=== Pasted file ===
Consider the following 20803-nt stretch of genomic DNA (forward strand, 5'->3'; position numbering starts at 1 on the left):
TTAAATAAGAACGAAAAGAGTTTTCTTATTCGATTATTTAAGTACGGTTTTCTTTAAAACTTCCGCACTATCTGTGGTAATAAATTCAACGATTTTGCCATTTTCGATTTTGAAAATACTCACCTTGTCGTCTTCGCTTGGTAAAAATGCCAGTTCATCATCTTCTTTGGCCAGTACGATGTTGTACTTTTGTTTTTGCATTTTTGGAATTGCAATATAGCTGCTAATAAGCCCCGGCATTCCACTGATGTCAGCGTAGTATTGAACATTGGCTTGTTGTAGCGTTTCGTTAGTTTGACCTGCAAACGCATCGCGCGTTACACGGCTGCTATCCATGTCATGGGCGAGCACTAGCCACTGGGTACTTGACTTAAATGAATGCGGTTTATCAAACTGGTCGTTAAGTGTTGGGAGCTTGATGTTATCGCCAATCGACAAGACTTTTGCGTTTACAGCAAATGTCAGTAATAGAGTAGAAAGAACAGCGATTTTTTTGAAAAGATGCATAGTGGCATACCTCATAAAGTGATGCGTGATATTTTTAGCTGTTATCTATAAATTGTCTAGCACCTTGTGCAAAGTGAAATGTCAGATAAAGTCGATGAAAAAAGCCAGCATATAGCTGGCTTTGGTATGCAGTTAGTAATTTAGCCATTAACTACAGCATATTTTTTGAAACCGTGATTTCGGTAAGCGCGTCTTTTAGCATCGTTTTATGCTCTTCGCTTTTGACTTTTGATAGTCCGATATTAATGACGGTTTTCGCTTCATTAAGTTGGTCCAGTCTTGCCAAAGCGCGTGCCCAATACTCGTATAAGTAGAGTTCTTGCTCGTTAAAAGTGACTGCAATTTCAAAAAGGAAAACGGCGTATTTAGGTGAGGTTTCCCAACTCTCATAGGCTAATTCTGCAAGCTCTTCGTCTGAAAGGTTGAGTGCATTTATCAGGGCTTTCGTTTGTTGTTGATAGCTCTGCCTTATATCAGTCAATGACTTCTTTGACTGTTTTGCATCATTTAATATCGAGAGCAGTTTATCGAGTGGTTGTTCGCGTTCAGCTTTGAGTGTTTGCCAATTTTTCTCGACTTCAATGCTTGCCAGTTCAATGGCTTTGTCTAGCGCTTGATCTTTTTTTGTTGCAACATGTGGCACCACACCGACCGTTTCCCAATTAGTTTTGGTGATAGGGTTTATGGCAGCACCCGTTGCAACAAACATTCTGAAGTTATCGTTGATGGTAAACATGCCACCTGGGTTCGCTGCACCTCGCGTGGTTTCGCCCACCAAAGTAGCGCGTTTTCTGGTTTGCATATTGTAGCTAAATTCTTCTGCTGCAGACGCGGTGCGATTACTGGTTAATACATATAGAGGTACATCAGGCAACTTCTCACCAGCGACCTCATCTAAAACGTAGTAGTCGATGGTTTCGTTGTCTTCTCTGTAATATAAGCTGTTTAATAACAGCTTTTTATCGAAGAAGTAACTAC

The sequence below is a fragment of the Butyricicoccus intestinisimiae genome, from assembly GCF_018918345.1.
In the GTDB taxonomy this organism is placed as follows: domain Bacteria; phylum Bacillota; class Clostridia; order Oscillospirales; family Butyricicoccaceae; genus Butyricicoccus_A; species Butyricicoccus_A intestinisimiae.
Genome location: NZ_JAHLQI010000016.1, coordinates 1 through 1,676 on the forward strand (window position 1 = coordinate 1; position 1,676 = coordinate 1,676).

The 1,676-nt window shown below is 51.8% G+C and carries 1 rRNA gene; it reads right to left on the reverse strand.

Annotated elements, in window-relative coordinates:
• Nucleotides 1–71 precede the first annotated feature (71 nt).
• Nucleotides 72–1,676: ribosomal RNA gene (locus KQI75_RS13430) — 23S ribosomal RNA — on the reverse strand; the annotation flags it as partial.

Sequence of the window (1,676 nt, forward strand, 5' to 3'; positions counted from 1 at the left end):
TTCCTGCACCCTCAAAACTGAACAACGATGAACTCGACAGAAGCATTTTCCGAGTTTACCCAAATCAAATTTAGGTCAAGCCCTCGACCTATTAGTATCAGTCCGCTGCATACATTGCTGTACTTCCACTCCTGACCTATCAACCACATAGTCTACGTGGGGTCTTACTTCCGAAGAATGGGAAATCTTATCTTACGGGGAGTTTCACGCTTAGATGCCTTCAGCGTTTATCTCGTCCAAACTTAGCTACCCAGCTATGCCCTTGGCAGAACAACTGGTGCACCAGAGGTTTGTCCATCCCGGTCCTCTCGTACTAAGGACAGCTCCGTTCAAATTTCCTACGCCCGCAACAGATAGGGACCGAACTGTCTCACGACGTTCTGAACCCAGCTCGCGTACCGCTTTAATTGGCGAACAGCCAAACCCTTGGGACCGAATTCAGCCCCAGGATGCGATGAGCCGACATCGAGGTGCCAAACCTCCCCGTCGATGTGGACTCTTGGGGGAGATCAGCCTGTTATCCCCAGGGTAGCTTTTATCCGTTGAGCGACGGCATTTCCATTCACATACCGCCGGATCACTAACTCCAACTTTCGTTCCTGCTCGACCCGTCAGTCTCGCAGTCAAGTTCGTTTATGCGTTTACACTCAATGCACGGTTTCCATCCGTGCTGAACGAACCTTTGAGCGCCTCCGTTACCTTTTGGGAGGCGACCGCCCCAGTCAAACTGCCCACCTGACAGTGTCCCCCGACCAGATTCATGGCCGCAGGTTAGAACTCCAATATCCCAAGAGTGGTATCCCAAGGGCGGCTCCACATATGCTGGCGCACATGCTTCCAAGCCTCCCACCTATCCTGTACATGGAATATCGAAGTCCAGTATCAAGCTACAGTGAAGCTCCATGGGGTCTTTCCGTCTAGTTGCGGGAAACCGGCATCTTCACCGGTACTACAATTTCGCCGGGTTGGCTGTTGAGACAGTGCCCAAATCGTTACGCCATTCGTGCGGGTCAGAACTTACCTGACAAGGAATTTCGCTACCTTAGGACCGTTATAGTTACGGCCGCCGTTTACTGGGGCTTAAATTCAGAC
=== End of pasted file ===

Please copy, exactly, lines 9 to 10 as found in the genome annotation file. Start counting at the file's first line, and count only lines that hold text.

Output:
• Nucleotides 72–1,676: ribosomal RNA gene (locus KQI75_RS13430) — 23S ribosomal RNA — on the reverse strand; the annotation flags it as partial.

Sequence of the window (1,676 nt, forward strand, 5' to 3'; positions counted from 1 at the left end):